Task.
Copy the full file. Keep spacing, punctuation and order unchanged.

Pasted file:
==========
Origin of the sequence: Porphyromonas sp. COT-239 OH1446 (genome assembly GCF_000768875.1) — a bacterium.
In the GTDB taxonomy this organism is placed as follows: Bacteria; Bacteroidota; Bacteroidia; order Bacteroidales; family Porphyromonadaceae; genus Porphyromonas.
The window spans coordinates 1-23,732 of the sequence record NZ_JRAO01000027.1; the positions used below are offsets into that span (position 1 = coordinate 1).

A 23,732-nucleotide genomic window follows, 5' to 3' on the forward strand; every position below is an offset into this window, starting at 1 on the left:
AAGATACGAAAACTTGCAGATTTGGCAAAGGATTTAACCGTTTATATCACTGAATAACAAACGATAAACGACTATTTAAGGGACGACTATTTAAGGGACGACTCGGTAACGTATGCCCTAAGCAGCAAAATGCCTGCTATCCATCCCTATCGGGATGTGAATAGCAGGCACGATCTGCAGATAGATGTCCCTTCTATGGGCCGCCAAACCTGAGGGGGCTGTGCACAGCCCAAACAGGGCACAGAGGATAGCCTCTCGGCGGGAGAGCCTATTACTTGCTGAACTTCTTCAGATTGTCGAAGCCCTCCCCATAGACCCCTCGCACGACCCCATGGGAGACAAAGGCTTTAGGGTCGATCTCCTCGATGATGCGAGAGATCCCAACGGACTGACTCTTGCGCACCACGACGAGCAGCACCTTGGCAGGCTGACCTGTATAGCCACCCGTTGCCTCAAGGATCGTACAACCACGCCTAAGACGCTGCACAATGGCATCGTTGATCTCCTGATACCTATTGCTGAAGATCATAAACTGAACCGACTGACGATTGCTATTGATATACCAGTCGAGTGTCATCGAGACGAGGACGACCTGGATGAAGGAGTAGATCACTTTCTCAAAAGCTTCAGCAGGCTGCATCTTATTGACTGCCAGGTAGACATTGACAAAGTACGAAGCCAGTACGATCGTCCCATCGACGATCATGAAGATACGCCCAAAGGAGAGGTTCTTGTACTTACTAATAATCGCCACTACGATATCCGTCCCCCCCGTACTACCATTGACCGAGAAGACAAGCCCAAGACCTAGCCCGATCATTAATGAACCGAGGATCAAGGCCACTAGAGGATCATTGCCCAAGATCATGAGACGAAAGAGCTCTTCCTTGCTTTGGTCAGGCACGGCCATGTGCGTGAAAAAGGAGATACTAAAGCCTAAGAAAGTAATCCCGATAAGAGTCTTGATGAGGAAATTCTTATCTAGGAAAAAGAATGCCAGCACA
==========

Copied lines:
Origin of the sequence: Porphyromonas sp. COT-239 OH1446 (genome assembly GCF_000768875.1) — a bacterium.
In the GTDB taxonomy this organism is placed as follows: Bacteria; Bacteroidota; Bacteroidia; order Bacteroidales; family Porphyromonadaceae; genus Porphyromonas.
The window spans coordinates 1-23,732 of the sequence record NZ_JRAO01000027.1; the positions used below are offsets into that span (position 1 = coordinate 1).

A 23,732-nucleotide genomic window follows, 5' to 3' on the forward strand; every position below is an offset into this window, starting at 1 on the left:
AAGATACGAAAACTTGCAGATTTGGCAAAGGATTTAACCGTTTATATCACTGAATAACAAACGATAAACGACTATTTAAGGGACGACTATTTAAGGGACGACTCGGTAACGTATGCCCTAAGCAGCAAAATGCCTGCTATCCATCCCTATCGGGATGTGAATAGCAGGCACGATCTGCAGATAGATGTCCCTTCTATGGGCCGCCAAACCTGAGGGGGCTGTGCACAGCCCAAACAGGGCACAGAGGATAGCCTCTCGGCGGGAGAGCCTATTACTTGCTGAACTTCTTCAGATTGTCGAAGCCCTCCCCATAGACCCCTCGCACGACCCCATGGGAGACAAAGGCTTTAGGGTCGATCTCCTCGATGATGCGAGAGATCCCAACGGACTGACTCTTGCGCACCACGACGAGCAGCACCTTGGCAGGCTGACCTGTATAGCCACCCGTTGCCTCAAGGATCGTACAACCACGCCTAAGACGCTGCACAATGGCATCGTTGATCTCCTGATACCTATTGCTGAAGATCATAAACTGAACCGACTGACGATTGCTATTGATATACCAGTCGAGTGTCATCGAGACGAGGACGACCTGGATGAAGGAGTAGATCACTTTCTCAAAAGCTTCAGCAGGCTGCATCTTATTGACTGCCAGGTAGACATTGACAAAGTACGAAGCCAGTACGATCGTCCCATCGACGATCATGAAGATACGCCCAAAGGAGAGGTTCTTGTACTTACTAATAATCGCCACTACGATATCCGTCCCCCCCGTACTACCATTGACCGAGAAGACAAGCCCAAGACCTAGCCCGATCATTAATGAACCGAGGATCAAGGCCACTAGAGGATCATTGCCCAAGATCATGAGACGAAAGAGCTCTTCCTTGCTTTGGTCAGGCACGGCCATGTGCGTGAAAAAGGAGATACTAAAGCCTAAGAAAGTAATCCCGATAAGAGTCTTGATGAGGAAATTCTTATCTAGGAAAAAGAATGCCAGCACA